are you who are poor,
Creighton University Online Ministries
Weekly Guide for Daily Prayer
Twenty-Third Week of Ordinary Time: Sept. 6-12, 2020
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The Twenty-Third Week of Ordinary Time
This Sunday is the Twenty-Third week in Ordinary Time. As faithful followers, we are encouraged to “love one another” throughout the readings. Ezekiel tells us that we are responsible for each other and Paul’s letter to the Romans offers: “Owe nothing to anyone, except to love one another.” In Matthew’s Gospel, Jesus tells us to challenge each other on our behavior and to pray, “For where two or three are gathered together in my name, there am I in the midst of them.”
Tuesday is the Feast of the Nativity of the Blessed Virgin Mary with its own special readings. Wednesday is the Memorial of Saint Peter Claver.
In our first reading, we continue with Paul's First Letter to the Corinthians, an intimate look at the struggles of an early Church community.
In Luke's Gospel this week we see how Jesus spends a night in prayer and calls his twelve closest followers. When people come to him from all over, he heals them. Jesus announces that the poor, the hungry, those who weep, and those hated or excluded or denounced because of him are the blessed. He warns those who are rich, filled, laughing and spoken well of, for their fates will be reversed. He cautions not to be quick to see the splinter in someone else's eye when we do not notice the "wooden beam" in our own eyes. Jesus says that we will be known by our fruit. It is only by building our lives upon him, as a firm foundation, can we hope to survive crises.
Next Sunday is the Twenty-Fourth Sunday in Ordinary Time. Sirach asks, "Could anyone refuse mercy to another like himself, can he seek pardon for his own sins?" Jesus talks about mercy in the gospel. He tells the parable of the unforgiving servant. It's a powerful message for us.
Daily Prayer This Week
This week's daily communion with our Lord can be about the mysteries of self-sacrifice and healing. In the back of our minds each day, we can celebrate Mary's birth and her role in the life of Jesus, the early church and in our lives now. We can reflect on how blessed care for those in need is for us and how impoverished we are without that care in our lives.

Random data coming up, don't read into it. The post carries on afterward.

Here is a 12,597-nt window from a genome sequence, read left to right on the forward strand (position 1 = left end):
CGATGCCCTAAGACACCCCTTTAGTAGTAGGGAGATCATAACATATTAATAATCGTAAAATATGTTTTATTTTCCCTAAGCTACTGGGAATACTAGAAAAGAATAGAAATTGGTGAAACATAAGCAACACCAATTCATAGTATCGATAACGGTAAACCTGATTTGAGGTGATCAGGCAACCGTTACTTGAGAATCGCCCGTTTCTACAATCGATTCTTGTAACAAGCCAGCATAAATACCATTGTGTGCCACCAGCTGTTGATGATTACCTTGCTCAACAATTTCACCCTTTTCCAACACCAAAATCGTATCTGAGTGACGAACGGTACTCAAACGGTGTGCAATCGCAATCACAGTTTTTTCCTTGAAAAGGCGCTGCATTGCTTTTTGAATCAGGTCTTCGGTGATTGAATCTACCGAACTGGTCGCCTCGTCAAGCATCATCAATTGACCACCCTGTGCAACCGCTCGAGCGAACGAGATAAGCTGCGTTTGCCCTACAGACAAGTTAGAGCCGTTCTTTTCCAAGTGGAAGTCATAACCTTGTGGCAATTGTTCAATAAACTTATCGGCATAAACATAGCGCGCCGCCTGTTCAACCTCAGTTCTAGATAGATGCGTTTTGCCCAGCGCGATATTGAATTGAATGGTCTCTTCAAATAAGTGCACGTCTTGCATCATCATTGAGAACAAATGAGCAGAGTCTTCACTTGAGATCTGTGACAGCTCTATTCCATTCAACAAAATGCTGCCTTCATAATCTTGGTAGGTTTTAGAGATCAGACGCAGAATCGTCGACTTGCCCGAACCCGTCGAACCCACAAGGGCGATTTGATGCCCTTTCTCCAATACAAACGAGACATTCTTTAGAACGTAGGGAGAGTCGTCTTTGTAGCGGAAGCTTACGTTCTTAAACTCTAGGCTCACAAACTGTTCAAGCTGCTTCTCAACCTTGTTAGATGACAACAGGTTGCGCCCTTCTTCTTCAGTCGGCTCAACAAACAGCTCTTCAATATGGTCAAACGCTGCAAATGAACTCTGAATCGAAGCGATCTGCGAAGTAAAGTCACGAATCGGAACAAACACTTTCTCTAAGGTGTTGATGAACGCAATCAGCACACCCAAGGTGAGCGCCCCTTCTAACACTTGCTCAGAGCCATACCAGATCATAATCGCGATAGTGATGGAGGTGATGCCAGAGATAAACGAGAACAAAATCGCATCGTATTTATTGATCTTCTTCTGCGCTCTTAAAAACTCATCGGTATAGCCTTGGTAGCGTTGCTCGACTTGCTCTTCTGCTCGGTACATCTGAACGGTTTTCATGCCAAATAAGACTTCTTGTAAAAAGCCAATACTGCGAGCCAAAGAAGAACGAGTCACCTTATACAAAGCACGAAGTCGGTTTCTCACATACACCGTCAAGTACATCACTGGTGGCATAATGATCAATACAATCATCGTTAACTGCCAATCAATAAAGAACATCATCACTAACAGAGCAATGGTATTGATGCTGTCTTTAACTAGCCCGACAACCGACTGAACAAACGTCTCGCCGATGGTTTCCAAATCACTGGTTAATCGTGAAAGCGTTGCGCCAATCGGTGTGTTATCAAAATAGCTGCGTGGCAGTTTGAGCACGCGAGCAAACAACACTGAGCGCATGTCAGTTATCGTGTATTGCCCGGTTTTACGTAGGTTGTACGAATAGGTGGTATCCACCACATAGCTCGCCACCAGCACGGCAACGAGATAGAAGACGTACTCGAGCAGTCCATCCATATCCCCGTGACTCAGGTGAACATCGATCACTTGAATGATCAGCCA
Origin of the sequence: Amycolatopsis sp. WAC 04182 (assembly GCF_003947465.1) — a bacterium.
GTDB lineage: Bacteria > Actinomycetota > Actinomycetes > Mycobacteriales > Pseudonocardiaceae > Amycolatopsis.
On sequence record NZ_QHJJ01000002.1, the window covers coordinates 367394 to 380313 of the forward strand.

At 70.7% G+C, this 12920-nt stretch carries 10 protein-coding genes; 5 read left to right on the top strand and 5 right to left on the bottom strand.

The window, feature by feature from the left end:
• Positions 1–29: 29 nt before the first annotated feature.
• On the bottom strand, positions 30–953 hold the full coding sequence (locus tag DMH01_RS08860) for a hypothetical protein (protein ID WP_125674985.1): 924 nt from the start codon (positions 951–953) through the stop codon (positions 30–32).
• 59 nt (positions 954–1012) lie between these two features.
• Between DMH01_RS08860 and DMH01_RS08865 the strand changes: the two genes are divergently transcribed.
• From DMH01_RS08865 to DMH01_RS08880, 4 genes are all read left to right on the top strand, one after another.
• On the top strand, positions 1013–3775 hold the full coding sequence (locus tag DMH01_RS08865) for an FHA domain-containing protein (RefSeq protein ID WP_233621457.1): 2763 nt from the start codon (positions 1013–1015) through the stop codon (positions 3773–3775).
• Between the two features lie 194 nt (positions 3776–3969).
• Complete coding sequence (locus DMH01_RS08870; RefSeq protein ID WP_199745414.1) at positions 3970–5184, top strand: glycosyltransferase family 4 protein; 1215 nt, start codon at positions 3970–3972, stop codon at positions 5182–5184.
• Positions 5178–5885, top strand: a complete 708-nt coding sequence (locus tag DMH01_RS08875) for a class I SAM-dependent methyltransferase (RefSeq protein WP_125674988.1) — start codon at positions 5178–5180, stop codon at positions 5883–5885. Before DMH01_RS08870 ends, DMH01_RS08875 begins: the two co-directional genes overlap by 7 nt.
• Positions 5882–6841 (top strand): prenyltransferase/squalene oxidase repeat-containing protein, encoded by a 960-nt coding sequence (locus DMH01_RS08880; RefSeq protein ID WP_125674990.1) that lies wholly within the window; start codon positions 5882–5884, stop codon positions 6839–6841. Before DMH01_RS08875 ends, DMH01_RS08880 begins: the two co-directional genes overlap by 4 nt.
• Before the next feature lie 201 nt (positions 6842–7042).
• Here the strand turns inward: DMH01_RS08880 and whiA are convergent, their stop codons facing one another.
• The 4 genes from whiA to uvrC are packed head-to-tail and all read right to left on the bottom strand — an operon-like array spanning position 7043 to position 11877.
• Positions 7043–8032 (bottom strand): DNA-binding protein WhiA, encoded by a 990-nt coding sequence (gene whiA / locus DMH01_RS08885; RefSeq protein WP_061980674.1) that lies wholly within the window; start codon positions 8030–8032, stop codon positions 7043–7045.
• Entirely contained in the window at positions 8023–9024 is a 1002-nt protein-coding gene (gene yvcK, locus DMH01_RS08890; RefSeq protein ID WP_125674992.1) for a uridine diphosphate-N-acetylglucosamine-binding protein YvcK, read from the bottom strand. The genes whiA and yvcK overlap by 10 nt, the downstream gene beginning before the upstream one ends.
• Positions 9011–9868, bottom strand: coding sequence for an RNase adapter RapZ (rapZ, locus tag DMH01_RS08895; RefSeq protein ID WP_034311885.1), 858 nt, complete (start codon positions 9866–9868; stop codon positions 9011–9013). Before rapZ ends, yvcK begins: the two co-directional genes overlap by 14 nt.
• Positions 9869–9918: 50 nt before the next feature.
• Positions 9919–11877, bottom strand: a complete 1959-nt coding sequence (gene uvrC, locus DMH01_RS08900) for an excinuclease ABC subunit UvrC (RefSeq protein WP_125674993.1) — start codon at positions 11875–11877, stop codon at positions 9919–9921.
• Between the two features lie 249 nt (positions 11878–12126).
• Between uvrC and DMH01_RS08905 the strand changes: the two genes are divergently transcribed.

If we begin each morning by praying a desire, the rest will follow for the day. "Good morning, Lord. Thank you for this day. Help me today to bring to you the parts of myself that need your healing. Be with me as I face the poverty, hunger or tears of this day." We can go into this prayer, in more depth or detail while we are in the shower or getting dressed. If we let these desires make their way into the background of our day, we can focus our consciousness no matter what we are doing.
Even in activities that require "our full consciousness" and attention, it is possible to shape that consciousness in the context of our desires. For example, I might be in an important meeting, that doesn't allow me to go day dreaming. But, I can walk into that meeting room saying in my heart, "Okay, Lord, be with me here. While I'm so tempted to be seen as a 'success' here, heal all of that focus on myself and free me to do my best and to be attentive to the needs of others. Let me focus on you and your desires for the greater good here."
Especially when we are facing something that is quite difficult, requiring real self-sacrifice and genuine love, we can let our background conversation with the Lord release us from our "typical" response or behavior.
"Lord, I can be so judgmental! Help me in this day not to condemn others so quickly. Let me remember your words to forgive and remember how you will forgive me. Sign me with your cross today. Let Mary, the mother of all self-surrender be with me today. Thank you. Give me your love and your grace and I'll ask for nothing more."
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